Anyway, implementing it I found the solution of some interesting problems, so I've included it here too.

Let's start by a short look into Figure 3.1.a which shows the assembler code to reboot a workstation by trying to force activation of the reset line:

  1. First, reset is tried via the system control port A. This will likely work only on MicroChannel machines, but on such machines it would be the fastest method, much faster then using the keyboard controller. This is an example of superior technology introduced with the MicroChannel architecture, which unfortunately has been killed by IBM's inability to market such advantages.
  2. If reset via the system control port A didn't work, system reset is tried via the keyboard controller. One doesn't know if the first method worked, but if it worked execution is stopped by the hardware reset anyway.
Note: Though OS/2 code is presented here, it's quite easy to assemble a DOS version, by changing Assembler switches.

  ;*                              PC2.c
  ;*         Copyright (C) by Stangl Roman, 1993, 1994, 1995
  ;* This Code may be freely distributed, provided the Copyright isn't
  ;* removed, under the conditions indicated in the documentation.
  ;* Reboot.asm   IOPL segment to reboot OS/2 by trying to hardware
  ;*              reset the system by system control port A and by
  ;*              programming a keyboard controller reset.
  ;*              Unfortunately this does not work always, e.g. doesn't
  ;*              work on a IBM ThinkPad 701, doesn't work reliably on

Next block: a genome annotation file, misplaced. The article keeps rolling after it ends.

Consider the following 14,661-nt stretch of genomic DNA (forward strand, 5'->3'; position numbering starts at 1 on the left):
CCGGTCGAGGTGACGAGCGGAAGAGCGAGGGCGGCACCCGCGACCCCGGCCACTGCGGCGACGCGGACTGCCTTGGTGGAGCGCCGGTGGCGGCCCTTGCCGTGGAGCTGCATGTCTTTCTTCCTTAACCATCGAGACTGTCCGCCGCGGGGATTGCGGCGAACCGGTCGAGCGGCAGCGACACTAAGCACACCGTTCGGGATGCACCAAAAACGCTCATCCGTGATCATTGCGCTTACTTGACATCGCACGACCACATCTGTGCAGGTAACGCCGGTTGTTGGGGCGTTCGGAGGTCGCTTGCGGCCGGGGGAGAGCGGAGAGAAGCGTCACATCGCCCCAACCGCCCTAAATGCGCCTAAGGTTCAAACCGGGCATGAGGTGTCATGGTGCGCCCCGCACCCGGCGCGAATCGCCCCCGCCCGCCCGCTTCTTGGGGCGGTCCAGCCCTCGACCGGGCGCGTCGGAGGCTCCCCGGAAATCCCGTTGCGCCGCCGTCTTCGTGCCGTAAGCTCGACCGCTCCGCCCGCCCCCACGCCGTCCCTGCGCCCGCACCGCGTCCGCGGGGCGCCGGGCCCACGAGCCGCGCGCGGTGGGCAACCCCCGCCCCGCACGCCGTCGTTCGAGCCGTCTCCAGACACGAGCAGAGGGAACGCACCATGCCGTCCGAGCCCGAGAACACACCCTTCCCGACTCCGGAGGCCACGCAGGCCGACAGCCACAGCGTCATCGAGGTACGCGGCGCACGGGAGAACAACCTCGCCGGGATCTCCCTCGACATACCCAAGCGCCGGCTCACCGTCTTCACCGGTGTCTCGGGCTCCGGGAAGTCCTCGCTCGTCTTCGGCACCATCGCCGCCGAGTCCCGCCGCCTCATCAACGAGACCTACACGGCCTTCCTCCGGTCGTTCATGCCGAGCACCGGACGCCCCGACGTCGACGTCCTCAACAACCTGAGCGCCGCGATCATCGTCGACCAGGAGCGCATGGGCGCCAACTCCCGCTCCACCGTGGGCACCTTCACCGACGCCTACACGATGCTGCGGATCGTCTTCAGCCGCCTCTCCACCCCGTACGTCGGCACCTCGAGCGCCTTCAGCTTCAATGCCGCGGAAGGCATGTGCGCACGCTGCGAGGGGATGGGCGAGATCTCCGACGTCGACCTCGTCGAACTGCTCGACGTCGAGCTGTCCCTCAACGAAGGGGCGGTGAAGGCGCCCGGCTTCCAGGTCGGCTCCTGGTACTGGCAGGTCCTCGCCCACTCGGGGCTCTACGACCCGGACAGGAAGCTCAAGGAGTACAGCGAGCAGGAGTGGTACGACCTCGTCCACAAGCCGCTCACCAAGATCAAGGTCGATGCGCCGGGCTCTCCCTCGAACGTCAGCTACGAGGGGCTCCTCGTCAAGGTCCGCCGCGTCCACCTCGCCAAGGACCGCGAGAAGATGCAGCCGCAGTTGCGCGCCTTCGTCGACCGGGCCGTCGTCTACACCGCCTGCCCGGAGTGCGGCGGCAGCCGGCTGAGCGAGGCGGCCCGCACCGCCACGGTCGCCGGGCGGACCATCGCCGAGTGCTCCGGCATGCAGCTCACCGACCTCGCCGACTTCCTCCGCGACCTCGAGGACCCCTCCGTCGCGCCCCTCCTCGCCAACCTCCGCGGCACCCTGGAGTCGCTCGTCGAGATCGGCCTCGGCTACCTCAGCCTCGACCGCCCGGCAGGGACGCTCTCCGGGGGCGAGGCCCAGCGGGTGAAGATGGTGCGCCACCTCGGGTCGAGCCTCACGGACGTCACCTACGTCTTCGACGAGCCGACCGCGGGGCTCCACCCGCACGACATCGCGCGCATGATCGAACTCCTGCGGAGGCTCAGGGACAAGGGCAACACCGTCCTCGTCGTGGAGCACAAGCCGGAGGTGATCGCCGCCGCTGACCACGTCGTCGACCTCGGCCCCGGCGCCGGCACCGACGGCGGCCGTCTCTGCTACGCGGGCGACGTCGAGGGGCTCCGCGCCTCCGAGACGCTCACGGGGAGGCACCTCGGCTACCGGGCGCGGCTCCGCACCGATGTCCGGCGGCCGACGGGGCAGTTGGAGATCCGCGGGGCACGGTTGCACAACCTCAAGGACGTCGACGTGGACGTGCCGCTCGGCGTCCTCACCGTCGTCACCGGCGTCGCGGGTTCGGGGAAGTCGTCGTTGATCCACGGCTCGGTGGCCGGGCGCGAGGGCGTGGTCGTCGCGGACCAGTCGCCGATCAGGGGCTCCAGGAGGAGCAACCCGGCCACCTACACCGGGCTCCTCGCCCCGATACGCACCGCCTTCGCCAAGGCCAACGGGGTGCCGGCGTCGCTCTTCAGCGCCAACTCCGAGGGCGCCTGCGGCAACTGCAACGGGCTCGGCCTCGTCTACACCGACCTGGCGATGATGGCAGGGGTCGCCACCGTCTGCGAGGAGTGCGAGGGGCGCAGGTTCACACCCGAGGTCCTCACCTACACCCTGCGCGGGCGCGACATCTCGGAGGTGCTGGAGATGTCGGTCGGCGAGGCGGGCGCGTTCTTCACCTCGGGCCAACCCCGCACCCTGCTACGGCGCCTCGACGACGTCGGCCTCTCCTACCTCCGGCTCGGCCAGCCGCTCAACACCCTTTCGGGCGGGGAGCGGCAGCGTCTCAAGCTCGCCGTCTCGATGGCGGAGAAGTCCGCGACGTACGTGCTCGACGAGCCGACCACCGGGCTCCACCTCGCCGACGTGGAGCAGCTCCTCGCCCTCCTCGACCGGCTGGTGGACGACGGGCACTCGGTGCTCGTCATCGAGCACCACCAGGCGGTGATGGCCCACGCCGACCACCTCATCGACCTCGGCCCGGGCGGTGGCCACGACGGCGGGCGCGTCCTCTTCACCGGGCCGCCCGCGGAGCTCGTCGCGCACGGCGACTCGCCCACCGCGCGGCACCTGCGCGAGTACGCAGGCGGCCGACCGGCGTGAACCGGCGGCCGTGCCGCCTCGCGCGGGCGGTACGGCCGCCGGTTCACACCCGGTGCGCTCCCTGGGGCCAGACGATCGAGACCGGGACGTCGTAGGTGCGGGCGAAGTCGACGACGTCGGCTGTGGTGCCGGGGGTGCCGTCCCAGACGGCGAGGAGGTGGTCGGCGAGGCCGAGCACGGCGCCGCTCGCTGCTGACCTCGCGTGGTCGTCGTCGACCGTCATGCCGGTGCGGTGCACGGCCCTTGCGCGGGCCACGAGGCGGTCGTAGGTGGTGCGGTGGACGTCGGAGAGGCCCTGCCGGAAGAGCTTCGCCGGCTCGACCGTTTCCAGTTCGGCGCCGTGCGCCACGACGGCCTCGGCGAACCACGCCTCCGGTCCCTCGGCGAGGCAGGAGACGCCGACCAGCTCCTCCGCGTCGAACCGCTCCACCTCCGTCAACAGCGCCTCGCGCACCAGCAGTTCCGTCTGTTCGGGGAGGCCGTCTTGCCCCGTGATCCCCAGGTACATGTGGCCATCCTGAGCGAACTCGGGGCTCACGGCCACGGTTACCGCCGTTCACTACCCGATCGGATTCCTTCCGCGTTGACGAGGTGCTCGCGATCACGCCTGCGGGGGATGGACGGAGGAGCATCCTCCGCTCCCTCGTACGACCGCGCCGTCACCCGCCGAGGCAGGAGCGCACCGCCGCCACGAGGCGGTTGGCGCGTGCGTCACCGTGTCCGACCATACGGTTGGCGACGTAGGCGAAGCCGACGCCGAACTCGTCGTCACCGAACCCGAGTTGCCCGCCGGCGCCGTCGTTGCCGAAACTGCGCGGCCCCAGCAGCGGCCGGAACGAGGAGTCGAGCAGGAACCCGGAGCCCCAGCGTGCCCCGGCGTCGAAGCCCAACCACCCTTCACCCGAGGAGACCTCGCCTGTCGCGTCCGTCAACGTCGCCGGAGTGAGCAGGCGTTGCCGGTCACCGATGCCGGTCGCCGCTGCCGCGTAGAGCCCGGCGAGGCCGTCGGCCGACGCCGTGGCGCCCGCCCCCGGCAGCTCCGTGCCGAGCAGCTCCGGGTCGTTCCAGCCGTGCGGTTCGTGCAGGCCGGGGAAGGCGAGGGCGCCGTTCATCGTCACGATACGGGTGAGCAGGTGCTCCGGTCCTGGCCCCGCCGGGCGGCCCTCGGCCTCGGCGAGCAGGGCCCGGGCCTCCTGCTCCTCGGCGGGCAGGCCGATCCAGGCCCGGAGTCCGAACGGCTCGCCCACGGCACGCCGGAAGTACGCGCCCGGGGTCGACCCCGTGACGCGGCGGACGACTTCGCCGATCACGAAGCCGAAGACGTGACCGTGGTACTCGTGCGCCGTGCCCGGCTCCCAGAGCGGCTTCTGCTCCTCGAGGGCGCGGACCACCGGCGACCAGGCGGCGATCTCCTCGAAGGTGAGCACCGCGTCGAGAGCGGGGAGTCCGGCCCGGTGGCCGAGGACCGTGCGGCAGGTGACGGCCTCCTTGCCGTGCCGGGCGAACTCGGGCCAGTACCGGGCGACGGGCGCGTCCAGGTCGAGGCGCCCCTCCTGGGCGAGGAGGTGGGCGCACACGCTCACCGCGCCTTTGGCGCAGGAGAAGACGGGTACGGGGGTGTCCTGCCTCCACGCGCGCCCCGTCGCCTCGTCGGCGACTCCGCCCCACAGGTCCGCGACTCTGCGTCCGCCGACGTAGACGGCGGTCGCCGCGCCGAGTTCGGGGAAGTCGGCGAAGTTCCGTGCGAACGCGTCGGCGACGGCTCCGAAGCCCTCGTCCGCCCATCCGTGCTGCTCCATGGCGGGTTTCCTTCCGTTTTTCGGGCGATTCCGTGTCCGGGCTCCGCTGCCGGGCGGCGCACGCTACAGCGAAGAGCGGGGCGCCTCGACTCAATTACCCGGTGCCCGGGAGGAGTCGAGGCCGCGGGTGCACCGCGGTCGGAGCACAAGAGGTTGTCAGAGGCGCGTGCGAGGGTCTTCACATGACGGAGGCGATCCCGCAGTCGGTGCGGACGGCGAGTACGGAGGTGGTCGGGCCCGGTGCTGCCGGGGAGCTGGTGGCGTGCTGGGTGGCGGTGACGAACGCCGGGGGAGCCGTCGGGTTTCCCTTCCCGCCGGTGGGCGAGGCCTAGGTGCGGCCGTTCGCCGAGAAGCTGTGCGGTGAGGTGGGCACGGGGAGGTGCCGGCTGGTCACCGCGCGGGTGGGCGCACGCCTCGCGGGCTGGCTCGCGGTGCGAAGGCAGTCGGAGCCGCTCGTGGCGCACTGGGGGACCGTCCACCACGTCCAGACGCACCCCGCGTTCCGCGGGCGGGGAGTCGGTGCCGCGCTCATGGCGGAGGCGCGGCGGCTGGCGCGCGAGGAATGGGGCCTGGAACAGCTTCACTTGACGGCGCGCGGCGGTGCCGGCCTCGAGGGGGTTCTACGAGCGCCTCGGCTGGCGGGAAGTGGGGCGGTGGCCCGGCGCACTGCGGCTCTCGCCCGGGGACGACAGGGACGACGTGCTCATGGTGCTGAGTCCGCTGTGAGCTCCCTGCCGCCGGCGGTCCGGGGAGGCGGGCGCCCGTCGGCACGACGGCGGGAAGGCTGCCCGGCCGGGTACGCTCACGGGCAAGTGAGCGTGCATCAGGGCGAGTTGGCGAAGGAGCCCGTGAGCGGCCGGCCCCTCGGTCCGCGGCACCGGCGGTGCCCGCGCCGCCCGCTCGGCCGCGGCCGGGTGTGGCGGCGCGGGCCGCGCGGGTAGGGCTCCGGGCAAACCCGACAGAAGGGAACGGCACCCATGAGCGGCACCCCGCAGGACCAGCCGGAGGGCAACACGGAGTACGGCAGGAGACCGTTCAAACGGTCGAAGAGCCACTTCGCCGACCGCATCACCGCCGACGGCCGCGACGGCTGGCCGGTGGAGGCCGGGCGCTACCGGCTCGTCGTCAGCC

;*              a PS/2 77i but perfectly works on a IBM PC 750. I
  ;*              think this is due to a hardware incompatibility to
  ;*              support features as APM (Advanced Power Management)
  ;* Use the function prototype:
  ;* extern USHORT _Far16 _Pascal RebootSystem(USHORT usPerformReset);
  ;* Add to your module definition file:
  ;*             RebootSystem=REBOOTSYSTEM   1


          db      "@(#) $Header: Reboot.asm Version 2.00 05,1995 $ (LBL)"

  ; MACRO to let the processor loop after IN, OUT instructions
      Local   IOW_Loop
          JMP     $+2
          PUSH    CX
          MOV     CX,010h
          LOOP    IOW_Loop
          POP     CX

    ; System control port A (see PS/2 technical references)
  CONTROLPORTA            EQU 092h
    ; AND mask to toggle reset bit (bit 0) of control port A off
  RESETOFF                EQU 0FEh
    ; OR mask to toggle reset bit (bit 0) of control port A on
  RESETON                 EQU 001h

    ; Keyboard controller status port (reading)
  KBDSTATUS               EQU 064h
    ; Input buffer full
    ; Keyboard command pulse output port

  Stackframe      struc      ; Structure for arguments passed on stack
                  dw      0h       ;   BP+00 : Saved BP
                  dw      0h       ;   BP+02 : IP of return address
                  dw      0h       ;   BP+04 : CS of return address
          arg1    dw      0h       ;   BP+06 : First parameter passed
          arg2    dw      0h       ;   BP+08 : Second parameter passed
  Stackframe      ends

  ;* This function programs the system control port A and the keyboard
  ;* controller to reset the system via activation the reset line (both
  ;* ways are used to increase the probability it works). This function
  ;* must be in an segment having IOPL privileges because the control
  ;* port A and the keyboard controller is programmed via I/O
  ;* instructions.

  PUBLIC  REBOOTSYSTEM     ; USHORT RebootSystem(USHORT argument 1)
          PUSH    BP
          MOV     BP, SP